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Osterweil v. Bartlett

Court of Appeals of New York

October 15, 2013

Alfred G. OSTERWEIL, Appellant,
v.
George R. BARTLETT, III, Respondent. No. 167.

Page 581

Greenbaum, Rowe, Smith & Davis LLP, Woodbridge, New Jersey (Daniel L. Schmutter of counsel), and Bancroft PLLC (Paul D. Clement, of the District of Columbia bar, admitted pro hac vice, and D. Zachary Hudson, of the District of Columbia bar, admitted pro hac vice, of counsel) for appellant.

Eric T. Schneiderman, Attorney General, New York City (Claude S. Platton, Simon Heller, Barbara D. Underwood and Richard Dearing of counsel), for respondent.

Page 582

OPINION

PIGOTT, J.

The United States Court of Appeals for the Second Circuit, by certified question, asks us to decide whether an applicant who owns a part-time residence in New York but makes his permanent domicile elsewhere is eligible for a New York handgun license in the city or county where his part-time residence is located. We answer the certified question in the affirmative, on the basis of the relevant statute. As we explain below, it is therefore unnecessary for us to decide the constitutional issues raised by appellant.

I.

Appellant Alfred G. Osterweil, a resident of Summit, New York, a town in Schoharie County, applied on May 21, 2008 for a New York State pistol/revolver license pursuant to Penal Law § 400.00. The Schoharie County Sheriff initiated the required background investigations ( see Penal Law § 400.00 [4] ). On June 25, in the course of correspondence on an unrelated matter, Osterweil informed the Sheriff that he had bought a home in Louisiana and that he intended to " make that state my primary residence," while keeping " a vacation property here in Schoharie County." Osterweil asked whether he would still be eligible for a handgun license.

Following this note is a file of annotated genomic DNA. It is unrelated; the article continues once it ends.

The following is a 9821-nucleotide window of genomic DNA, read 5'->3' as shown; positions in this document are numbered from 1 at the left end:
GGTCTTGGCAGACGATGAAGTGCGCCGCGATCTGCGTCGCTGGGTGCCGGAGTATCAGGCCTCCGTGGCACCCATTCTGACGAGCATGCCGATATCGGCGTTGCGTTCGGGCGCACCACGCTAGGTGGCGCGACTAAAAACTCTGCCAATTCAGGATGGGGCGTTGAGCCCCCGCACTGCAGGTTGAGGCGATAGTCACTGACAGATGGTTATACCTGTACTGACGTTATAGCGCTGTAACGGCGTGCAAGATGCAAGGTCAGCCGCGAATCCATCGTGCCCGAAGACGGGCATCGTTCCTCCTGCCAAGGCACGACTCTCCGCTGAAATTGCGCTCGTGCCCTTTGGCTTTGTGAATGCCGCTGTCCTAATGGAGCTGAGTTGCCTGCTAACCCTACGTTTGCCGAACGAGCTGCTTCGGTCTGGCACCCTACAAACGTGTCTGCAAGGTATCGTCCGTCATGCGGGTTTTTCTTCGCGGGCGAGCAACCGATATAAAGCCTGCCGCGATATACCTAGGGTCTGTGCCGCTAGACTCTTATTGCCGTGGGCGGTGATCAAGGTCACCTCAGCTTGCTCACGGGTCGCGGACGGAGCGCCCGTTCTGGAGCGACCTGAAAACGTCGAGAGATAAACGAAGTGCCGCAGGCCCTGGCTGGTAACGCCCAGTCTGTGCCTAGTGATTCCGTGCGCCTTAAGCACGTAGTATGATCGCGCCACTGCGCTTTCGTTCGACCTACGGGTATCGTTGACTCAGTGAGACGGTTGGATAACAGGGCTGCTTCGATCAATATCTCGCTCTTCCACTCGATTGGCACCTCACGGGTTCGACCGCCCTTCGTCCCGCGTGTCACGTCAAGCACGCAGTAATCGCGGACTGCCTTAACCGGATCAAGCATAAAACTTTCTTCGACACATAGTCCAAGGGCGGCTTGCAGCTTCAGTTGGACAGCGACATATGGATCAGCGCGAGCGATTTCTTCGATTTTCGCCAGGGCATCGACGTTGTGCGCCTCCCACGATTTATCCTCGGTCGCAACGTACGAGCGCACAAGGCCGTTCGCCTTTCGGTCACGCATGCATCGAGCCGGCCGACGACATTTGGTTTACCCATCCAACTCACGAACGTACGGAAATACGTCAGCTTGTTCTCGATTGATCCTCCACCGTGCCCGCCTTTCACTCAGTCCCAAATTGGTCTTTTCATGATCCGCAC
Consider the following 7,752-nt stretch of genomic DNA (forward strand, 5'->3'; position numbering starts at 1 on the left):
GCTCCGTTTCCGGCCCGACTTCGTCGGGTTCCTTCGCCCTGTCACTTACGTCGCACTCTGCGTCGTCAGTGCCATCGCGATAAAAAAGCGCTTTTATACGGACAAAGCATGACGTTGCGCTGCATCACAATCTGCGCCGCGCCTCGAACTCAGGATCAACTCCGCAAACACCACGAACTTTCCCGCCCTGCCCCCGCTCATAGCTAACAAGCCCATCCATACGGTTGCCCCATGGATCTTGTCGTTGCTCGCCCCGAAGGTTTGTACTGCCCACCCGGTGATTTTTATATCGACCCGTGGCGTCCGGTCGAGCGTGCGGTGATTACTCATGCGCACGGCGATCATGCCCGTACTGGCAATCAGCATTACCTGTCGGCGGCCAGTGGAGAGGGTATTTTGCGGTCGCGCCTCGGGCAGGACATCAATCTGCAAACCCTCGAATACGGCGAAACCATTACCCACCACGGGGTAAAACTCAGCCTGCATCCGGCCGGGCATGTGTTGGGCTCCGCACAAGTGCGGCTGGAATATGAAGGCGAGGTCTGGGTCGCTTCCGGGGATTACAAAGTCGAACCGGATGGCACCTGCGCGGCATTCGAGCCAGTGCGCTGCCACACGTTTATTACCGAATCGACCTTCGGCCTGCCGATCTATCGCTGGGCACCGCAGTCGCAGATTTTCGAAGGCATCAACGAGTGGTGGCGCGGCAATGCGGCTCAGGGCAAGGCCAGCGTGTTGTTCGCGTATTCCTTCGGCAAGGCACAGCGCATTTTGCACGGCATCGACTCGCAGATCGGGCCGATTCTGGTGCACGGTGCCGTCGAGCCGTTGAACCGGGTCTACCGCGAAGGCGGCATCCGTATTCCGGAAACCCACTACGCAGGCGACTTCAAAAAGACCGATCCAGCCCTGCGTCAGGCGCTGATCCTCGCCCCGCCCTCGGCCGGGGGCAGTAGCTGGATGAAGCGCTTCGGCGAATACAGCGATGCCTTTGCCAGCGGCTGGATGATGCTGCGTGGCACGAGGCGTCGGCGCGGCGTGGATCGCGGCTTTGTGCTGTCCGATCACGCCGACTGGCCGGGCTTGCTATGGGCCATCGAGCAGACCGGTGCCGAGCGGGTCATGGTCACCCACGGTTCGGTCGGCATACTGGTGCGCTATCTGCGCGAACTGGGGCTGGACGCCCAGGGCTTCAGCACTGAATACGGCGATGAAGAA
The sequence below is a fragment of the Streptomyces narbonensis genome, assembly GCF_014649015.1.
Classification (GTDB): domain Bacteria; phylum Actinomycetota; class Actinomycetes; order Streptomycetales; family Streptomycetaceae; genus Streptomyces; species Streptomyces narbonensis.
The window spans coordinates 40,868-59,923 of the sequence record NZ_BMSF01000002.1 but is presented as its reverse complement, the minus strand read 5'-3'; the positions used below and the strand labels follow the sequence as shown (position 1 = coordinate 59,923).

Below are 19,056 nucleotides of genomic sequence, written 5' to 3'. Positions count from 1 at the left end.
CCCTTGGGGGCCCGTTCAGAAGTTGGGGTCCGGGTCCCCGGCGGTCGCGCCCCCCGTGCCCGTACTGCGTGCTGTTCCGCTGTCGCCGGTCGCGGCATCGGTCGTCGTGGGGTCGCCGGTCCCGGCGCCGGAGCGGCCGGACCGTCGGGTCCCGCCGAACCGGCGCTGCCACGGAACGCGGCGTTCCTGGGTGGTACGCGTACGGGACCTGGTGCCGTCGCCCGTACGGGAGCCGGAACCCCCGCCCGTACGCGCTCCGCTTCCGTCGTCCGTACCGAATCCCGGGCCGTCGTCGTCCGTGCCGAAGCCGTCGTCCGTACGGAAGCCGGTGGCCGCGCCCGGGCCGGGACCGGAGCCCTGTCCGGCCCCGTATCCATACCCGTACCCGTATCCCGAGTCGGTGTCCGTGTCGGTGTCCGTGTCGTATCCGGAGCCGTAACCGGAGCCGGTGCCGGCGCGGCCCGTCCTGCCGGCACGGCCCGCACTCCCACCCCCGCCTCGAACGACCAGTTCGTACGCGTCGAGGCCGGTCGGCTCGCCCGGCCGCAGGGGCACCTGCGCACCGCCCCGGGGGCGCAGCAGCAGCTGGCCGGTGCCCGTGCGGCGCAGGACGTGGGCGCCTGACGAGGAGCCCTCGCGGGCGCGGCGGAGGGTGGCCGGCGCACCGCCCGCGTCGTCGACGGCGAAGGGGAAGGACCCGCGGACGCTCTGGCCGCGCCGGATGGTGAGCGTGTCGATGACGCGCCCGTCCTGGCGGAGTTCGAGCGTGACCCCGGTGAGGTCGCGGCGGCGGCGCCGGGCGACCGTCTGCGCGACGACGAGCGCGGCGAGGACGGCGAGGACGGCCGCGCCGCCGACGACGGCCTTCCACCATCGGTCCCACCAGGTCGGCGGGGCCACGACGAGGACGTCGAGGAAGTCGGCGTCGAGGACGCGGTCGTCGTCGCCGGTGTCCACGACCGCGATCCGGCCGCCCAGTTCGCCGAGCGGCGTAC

[977 N.Y.S.2d 154] [999 N.E.2d 517] Osterweil's letter raised an important question. Penal Law § 400.00(3)(a) provides that

" [a]pplications shall be made and renewed, in the case of a license to carry or possess a pistol or revolver, to the licensing officer in the city or county, as the case may be, where the applicant resides, is principally employed or has his principal place of business as merchant or storekeeper" (emphasis added).

At the heart of Osterweil's query is the distinction between residence and domicile. Generally, establishing residence " turns on whether [one] has a significant connection with some locality

Page 583

in the State as the result of living there for some length of time during the course of a year" ( Antone v. General Motors Corp., Buick Motor Div., 64 N.Y.2d 20, 30, 484 N.Y.S.2d 514, 473 N.E.2d 742 [1984] ), whereas " [e]stablishment of a domicile in a [place] generally requires a physical presence in the [place] and an intention to make the [place] a permanent home" ( id. at 28, 484 N.Y.S.2d 514, 473 N.E.2d 742), i.e., intent to remain there for the foreseeable future. It follows that an individual can have more than one residence, but only one domicile ( see id. ). Osterweil maintained a residence in Schoharie County, but could no longer claim it as his domicile. Therefore, if a New York domicile is required for a handgun license, the statute makes him ineligible.

The Sheriff forwarded Osterweil's application and query to respondent George R. Bartlett, III, Schoharie County Court Judge and also the county's licensing officer. Osterweil submitted an affidavit to Judge Bartlett, stating that he and his wife continued to play a role in " social, political and community affairs" in Summit, even though they no longer made their primary residence there. He also cited the United States Supreme Court's recent decision in District of Columbia v. Heller, 554 U.S. 570, 128 S.Ct. 2783, 171 L.Ed.2d 637 (2008), in which the Supreme Court struck down a District of Columbia law banning the possession of handguns in the home, holding that " the absolute prohibition of handguns held and used for ...


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